• 52 Pick-Up, or, Where I Went Wrong

    52 Pick-Up, or, Where I Went Wrong

    Happy anniversary to me: I’ve now been writing this here weekly column for exactly one year. In that time I have opined, prescribed, and predicted many things. And now, as part of my one-man crusade for greater opinion-journalism accountability, I’m going to take a moment to go back and look at what I got right … and where I went horribly, hilariously wrong. With luck this… Read More

  • In The Halls Of The Hedge Fund Hackers

    In The Halls Of The Hedge Fund Hackers

    I went down to the demonstration today, to get my fair share of bemusement. Occupy Wall Street seemed drizzly, dejected, and oddly disconnected from the world around it. I approve of their goals, and I think their message is very clear indeed, but I’m not so sure their methods are effective. We’ll see. But they did spur me to go back and reread, of all things, some Mark… Read More

  • I Believe In Google Plus

    I Believe In Google Plus

    Is this a contrarian view? I can’t even tell any more. On one hand, Google Plus now has 40 million users, it’s the fastest-growing social-networking site in history, and its users have uploaded 3.4 billion photos. On the other, Google is mum about how many of those users are actually active; some say that its traffic has declined significantly from its peak; Google’s own… Read More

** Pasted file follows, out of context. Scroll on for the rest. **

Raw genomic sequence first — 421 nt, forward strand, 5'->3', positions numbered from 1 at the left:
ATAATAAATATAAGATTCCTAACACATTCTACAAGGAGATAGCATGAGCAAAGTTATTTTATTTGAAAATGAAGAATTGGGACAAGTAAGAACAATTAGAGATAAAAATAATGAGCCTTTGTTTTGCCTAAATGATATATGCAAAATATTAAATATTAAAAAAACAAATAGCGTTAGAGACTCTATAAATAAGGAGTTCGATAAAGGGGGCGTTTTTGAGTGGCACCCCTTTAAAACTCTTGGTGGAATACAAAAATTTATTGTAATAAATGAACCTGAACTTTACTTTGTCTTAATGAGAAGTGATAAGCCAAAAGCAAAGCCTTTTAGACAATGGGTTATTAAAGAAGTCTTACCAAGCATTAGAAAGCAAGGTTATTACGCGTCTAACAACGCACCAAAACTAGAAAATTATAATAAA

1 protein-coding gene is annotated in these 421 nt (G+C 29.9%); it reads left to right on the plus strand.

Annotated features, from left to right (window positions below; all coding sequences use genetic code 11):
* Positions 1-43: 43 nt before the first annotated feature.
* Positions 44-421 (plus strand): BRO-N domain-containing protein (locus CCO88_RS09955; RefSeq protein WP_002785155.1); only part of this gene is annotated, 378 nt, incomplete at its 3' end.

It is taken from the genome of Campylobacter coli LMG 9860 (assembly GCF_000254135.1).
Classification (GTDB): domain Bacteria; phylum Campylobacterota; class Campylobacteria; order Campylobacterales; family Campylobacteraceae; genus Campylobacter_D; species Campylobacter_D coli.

• Maide Turns Your iPad Into A 3D Controller

    Maide Turns Your iPad Into A 3D Controller

    The best demos are the ones that extend your sense of what’s possible a little, and Maide‘s did just that. I usually think of iPads as display devices that also support input; but Maide Control uses the tablet almost exclusively for input, which vastly expands the potential richness and repertoire of the interface. They’ve targeted 3D design and modelling as their initial… Read More

  • You’ve Got To Admit It’s Getting Better

    You’ve Got To Admit It’s Getting Better

    “I hate almost all software. It’s unnecessary and complicated at almost every layer … you don’t understand how fucked the whole thing is,” rants Ryan Dahl, the much- (and rightly-) lauded creator of Node.js. “It really, truly, is all crap. And it’s so much worse than anybody realizes,” agrees Zack Morris, who went on to add, “The industry… Read More

  • “For Those Who Don’t Want To Believe”

    “For Those Who Don’t Want To Believe”

    I feel uncomfortably like a prophet. In January, and again last week, I wrote about the prospect of UAVs used as weapons by terrorists; yesterday a man was arrested who “planned to attack the Pentagon using ‘small drone airplanes’ filled with explosives and guided by GPS.” In August I wrote about omnipresent mobile phones turning the world into a panopticon… Read More

  • Droning On Towards A Date With Destiny?

    Droning On Towards A Date With Destiny?

    Have you been watching the skies? I have. As the US expands its unmanned air force, researchers are testing and demonstrating autonomous drones — ones that could “hunt, identify and kill the enemy based on calculations made by software, not decisions made by humans.” (According to the author of the wonderfully-titled Army-funded study Governing Lethal Behavior in… Read More

  • Disruptive Tendencies

    Disruptive Tendencies